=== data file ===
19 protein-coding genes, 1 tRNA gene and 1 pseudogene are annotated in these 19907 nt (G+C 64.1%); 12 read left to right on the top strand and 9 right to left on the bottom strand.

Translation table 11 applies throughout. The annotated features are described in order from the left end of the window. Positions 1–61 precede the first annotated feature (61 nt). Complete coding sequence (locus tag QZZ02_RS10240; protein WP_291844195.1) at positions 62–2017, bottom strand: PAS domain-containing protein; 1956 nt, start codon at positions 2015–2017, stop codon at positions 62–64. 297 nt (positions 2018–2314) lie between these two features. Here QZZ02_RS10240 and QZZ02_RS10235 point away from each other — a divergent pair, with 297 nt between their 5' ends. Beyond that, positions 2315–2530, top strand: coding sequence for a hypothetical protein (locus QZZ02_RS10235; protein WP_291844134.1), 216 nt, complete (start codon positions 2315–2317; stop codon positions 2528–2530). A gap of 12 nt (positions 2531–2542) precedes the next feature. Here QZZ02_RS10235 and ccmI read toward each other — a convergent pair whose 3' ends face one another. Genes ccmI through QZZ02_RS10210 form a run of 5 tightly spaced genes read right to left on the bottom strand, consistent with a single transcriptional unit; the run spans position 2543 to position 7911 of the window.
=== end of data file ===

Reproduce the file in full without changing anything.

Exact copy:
19 protein-coding genes, 1 tRNA gene and 1 pseudogene are annotated in these 19907 nt (G+C 64.1%); 12 read left to right on the top strand and 9 right to left on the bottom strand.

Translation table 11 applies throughout. The annotated features are described in order from the left end of the window. Positions 1–61 precede the first annotated feature (61 nt). Complete coding sequence (locus tag QZZ02_RS10240; protein WP_291844195.1) at positions 62–2017, bottom strand: PAS domain-containing protein; 1956 nt, start codon at positions 2015–2017, stop codon at positions 62–64. 297 nt (positions 2018–2314) lie between these two features. Here QZZ02_RS10240 and QZZ02_RS10235 point away from each other — a divergent pair, with 297 nt between their 5' ends. Beyond that, positions 2315–2530, top strand: coding sequence for a hypothetical protein (locus QZZ02_RS10235; protein WP_291844134.1), 216 nt, complete (start codon positions 2315–2317; stop codon positions 2528–2530). A gap of 12 nt (positions 2531–2542) precedes the next feature. Here QZZ02_RS10235 and ccmI read toward each other — a convergent pair whose 3' ends face one another. Genes ccmI through QZZ02_RS10210 form a run of 5 tightly spaced genes read right to left on the bottom strand, consistent with a single transcriptional unit; the run spans position 2543 to position 7911 of the window.